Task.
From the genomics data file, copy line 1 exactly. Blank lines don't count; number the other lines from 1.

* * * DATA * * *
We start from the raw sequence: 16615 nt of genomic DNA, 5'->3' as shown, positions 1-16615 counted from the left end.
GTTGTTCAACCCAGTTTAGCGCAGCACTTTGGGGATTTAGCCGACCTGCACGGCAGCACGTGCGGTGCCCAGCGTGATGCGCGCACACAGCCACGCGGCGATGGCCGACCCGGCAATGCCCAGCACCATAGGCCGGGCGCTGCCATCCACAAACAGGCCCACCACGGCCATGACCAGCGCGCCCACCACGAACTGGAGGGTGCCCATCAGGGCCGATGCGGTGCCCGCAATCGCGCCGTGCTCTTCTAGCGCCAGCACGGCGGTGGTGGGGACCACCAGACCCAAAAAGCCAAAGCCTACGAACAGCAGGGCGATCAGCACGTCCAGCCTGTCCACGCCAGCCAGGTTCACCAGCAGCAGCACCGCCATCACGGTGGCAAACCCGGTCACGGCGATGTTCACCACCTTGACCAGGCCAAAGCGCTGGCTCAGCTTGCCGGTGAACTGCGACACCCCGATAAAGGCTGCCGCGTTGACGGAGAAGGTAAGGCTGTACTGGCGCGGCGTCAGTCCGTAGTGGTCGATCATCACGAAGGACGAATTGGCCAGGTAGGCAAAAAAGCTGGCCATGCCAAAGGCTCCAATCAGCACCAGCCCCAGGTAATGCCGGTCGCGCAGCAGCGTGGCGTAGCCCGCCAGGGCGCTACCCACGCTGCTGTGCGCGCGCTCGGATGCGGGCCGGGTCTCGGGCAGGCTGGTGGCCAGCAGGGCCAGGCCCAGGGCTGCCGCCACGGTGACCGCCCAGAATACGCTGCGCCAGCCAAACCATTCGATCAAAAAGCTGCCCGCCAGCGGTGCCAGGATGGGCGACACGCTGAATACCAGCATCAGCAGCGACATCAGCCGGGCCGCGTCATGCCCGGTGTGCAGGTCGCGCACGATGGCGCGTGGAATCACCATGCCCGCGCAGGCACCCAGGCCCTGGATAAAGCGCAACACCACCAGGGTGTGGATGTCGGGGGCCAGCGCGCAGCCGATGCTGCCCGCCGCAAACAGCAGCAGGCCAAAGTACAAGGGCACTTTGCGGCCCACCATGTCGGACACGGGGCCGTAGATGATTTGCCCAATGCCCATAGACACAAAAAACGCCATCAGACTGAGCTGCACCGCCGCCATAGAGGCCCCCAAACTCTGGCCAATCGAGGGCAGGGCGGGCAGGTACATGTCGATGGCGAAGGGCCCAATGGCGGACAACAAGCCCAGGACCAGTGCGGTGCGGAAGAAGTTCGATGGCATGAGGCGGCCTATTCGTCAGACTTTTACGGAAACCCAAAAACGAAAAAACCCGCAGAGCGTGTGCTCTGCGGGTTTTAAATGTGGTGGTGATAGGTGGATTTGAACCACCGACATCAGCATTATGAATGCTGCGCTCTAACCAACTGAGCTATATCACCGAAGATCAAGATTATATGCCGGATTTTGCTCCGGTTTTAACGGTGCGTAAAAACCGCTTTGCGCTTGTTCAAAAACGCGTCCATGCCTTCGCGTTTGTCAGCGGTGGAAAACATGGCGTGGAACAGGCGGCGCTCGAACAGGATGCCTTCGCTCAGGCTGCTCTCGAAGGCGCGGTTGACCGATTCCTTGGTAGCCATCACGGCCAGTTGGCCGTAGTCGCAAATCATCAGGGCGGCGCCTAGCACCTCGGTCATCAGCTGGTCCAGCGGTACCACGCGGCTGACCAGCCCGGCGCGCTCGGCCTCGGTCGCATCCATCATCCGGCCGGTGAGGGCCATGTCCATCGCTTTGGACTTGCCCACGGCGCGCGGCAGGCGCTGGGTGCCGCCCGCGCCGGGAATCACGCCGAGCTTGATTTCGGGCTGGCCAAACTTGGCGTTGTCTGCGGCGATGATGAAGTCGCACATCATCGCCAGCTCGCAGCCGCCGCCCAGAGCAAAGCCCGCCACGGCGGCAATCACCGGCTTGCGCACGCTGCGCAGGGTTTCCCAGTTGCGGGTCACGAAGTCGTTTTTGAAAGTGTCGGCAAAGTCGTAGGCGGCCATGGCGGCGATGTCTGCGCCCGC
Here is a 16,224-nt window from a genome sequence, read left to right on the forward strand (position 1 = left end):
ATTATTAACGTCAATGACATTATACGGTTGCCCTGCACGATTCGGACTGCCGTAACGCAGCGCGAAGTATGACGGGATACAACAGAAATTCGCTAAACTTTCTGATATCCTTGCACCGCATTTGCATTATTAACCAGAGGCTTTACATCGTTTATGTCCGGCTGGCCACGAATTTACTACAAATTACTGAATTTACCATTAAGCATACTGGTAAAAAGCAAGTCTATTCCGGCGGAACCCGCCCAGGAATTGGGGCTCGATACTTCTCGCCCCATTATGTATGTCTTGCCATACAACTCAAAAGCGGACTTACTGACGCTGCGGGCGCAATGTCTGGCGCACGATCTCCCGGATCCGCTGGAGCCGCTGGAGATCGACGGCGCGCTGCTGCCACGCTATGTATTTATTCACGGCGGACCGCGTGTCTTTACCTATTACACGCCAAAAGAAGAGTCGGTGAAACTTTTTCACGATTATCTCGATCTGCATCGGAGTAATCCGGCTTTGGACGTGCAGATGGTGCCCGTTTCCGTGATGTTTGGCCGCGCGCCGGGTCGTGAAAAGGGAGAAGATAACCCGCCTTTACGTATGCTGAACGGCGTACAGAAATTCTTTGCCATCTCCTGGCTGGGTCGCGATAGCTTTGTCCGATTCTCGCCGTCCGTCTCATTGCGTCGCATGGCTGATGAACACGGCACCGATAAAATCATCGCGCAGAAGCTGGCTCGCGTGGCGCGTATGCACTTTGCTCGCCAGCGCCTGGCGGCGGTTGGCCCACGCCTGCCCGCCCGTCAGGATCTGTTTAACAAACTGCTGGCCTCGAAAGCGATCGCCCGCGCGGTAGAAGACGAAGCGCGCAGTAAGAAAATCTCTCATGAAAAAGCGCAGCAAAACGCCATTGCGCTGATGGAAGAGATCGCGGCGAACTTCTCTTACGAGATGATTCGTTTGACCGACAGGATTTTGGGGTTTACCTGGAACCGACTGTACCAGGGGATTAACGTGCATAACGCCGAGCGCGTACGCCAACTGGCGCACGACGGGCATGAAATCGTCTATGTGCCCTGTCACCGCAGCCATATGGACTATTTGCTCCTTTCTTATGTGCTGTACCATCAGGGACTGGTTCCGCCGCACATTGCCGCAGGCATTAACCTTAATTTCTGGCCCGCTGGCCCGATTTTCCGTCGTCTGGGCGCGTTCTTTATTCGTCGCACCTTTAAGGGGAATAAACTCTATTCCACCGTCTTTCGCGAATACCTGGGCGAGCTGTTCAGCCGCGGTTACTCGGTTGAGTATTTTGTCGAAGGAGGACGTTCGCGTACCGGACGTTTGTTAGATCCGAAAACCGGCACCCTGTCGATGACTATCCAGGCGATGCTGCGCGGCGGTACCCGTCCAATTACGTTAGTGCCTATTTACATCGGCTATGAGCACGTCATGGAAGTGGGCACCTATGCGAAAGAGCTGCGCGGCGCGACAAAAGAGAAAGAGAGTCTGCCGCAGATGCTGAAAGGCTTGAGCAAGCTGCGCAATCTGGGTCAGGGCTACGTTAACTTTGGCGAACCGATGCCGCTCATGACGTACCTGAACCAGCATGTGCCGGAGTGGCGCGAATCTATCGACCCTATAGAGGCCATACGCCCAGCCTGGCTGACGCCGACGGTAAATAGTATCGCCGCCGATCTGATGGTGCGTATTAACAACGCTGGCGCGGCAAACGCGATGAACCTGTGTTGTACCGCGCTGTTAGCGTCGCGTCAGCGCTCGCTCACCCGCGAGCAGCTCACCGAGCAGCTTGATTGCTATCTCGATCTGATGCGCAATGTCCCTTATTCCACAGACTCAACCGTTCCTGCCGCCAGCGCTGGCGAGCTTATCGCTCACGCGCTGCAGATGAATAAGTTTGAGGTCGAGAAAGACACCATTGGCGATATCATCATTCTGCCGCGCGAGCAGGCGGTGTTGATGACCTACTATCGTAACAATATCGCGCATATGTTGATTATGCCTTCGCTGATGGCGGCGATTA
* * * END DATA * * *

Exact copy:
We start from the raw sequence: 16615 nt of genomic DNA, 5'->3' as shown, positions 1-16615 counted from the left end.